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With: Rhys Coiro, Hayes MacArthur, Giuseppe Andrews, Spencer Redford, Jennifer Fontaine, Heather Hogan, Jamie McShane, Sebastian Feldman, Craig Barnett, Adam Bitterman, Sarah Grant Brendecke, Michael Cooke, Troy DeWalt, Miles Dougal, Sarah Livingston Evans, Jackie Geary, Nichelle Hines, Tom Hodges, Haley Hudson, Bailee Madison, Shane McAvoy, Tracey McCall, Sarah Jane Morris, Fred Ochs, Karen Posada, Kimberly Quinn, Karanai Ravenscroft, Paul Schackman, D. Brett Schramm, Rachel Vacca, Dori Valleroy, Ben Weber, Chris Williams
Written by: Adam Rifkin
Directed by: Adam Rifkin
MPAA Rating: R for strong sexual content, pervasive language, some violence and brief drug use
Running Time: 102
Date: 06/01/2007

Look (2007)

2 1/2 Stars (out of 4)

Stranded Camera

By Jeffrey M. Anderson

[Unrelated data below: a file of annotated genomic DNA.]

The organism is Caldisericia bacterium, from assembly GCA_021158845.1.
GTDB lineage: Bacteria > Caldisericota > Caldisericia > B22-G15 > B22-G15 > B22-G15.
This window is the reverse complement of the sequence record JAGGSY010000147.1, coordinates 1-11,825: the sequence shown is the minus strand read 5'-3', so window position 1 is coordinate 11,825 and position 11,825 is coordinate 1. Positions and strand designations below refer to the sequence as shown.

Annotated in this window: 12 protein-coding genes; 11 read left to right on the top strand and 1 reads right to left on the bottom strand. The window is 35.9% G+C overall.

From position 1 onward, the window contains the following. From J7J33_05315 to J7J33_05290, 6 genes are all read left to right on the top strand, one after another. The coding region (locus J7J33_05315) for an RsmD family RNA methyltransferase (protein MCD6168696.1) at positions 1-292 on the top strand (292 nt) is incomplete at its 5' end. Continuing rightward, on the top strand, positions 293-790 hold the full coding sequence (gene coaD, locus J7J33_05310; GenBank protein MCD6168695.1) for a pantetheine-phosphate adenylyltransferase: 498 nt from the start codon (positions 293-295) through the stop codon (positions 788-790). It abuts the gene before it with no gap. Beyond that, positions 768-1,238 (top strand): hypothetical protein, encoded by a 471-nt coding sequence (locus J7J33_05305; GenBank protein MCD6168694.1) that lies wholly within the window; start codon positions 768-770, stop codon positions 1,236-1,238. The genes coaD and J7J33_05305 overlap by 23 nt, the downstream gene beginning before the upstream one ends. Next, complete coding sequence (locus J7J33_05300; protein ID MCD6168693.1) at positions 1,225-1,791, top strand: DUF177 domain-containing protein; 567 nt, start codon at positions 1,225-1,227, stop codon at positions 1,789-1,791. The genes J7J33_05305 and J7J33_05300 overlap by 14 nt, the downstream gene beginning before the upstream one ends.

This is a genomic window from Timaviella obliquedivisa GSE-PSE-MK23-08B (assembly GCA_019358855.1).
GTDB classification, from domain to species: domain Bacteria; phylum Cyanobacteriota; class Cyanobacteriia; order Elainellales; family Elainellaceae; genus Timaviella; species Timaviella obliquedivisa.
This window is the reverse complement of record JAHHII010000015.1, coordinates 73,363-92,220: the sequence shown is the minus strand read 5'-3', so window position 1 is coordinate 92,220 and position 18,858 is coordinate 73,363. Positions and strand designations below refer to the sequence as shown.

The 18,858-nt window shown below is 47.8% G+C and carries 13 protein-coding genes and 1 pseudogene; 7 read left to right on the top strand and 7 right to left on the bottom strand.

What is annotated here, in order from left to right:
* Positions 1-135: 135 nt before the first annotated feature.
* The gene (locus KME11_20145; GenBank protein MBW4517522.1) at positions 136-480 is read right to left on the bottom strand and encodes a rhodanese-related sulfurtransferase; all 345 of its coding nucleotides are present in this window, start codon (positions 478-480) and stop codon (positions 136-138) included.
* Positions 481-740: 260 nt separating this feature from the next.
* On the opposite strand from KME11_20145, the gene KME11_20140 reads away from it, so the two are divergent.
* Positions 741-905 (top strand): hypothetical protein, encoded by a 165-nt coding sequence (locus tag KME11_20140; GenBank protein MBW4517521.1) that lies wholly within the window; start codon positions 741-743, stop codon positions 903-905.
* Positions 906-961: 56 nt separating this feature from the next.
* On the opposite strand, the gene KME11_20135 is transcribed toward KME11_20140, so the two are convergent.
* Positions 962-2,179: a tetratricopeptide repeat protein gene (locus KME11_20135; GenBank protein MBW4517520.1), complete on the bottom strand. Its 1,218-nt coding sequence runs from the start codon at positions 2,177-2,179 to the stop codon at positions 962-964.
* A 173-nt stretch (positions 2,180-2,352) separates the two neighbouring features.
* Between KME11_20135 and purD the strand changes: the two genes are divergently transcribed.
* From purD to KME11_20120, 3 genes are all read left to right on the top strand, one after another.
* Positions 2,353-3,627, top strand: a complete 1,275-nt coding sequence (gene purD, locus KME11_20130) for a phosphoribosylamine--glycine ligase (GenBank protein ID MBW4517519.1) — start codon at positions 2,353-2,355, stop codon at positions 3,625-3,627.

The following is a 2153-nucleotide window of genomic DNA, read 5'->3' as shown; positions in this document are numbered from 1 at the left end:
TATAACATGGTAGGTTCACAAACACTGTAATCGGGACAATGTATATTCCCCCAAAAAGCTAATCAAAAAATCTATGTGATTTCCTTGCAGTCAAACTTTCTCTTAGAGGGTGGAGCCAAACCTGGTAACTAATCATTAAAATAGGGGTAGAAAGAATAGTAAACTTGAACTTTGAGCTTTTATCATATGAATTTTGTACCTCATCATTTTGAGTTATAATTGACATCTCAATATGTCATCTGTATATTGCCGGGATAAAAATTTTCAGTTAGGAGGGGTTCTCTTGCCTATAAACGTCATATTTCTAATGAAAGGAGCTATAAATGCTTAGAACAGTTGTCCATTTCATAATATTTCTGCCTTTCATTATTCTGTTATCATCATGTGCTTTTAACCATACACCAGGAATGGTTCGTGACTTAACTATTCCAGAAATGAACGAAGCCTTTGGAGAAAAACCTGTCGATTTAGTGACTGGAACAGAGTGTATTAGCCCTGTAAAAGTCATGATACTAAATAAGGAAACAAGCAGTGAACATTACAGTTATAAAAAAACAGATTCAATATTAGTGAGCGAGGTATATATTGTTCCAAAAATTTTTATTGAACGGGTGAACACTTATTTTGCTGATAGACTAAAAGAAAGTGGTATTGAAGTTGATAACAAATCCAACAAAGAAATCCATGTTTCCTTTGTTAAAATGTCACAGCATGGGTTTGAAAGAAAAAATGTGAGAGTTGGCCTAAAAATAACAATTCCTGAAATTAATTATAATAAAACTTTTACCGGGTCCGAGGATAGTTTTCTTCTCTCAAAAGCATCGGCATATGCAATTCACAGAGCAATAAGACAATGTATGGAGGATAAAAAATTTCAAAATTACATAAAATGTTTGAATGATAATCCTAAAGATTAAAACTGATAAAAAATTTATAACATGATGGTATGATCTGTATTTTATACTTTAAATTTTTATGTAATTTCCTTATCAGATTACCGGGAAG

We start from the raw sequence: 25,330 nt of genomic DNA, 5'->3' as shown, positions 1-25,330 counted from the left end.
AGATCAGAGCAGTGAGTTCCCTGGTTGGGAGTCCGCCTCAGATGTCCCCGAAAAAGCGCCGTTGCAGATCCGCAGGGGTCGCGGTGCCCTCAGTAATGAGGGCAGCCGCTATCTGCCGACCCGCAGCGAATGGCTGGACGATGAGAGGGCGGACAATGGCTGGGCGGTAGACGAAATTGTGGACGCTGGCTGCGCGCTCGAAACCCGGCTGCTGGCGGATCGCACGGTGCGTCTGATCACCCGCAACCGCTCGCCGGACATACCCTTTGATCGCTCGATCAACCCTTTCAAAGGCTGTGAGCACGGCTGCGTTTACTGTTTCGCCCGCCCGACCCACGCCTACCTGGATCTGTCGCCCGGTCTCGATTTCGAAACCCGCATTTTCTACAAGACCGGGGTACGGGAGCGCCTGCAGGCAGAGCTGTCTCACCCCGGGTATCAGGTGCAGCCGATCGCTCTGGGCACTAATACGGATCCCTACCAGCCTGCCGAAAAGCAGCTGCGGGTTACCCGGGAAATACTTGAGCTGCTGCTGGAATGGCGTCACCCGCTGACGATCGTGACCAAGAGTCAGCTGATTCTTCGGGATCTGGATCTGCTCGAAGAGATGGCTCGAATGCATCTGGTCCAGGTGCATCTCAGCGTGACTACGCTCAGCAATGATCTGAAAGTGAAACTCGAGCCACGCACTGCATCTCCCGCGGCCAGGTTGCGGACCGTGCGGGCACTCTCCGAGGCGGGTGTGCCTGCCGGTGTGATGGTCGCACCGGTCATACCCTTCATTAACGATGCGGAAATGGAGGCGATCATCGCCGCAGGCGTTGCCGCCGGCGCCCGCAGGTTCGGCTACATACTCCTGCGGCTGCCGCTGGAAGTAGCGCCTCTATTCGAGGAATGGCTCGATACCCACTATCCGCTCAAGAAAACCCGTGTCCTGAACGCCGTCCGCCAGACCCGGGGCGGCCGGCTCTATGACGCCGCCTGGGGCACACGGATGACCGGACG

[Note: Critics are supposed to be infallible, and once on record we're supposed to stick to our guns, come hell or high water. In reality however, we're all human, and we're subject to whims and urges and other influences. A few weeks back I received a DVD from Anchor Bay Entertainment, entitled Look, written and directed by Adam Rifkin. I was curious, so I watched it. To put a point to it, the film made me very uncomfortable, and it conjured up a kind of resentment in me. I spewed out a review that I thought was appropriately angry, but also funny and snarky. The next day I had second thoughts about the review, and I considered not posting it. But in my busy schedule I got lazy and posted it anyway. Who was really going to read it, anyway? A little over a week later, I got a message on my voicemail from none other than Adam Rifkin. He left me his home phone number and asked me to call him back. Now, if I had been perfectly comfortable with the review, I probably would have ignored the call, but I wasn't sure, and I wanted to hear what Mr. Rifkin had to say. So I called. To his credit, he spoke calmly and did not try to berate me. He had never actually called a critic before, he said. He explained that he thought some of the things in the review were unfair. I told him that, to be honest, I thought he was right. It was a rushed, ill-considered piece of work, and his film -- any film -- deserved more. You, the readers, deserve more. Here, then, is my revised second draft of my review, with a new revised rating.]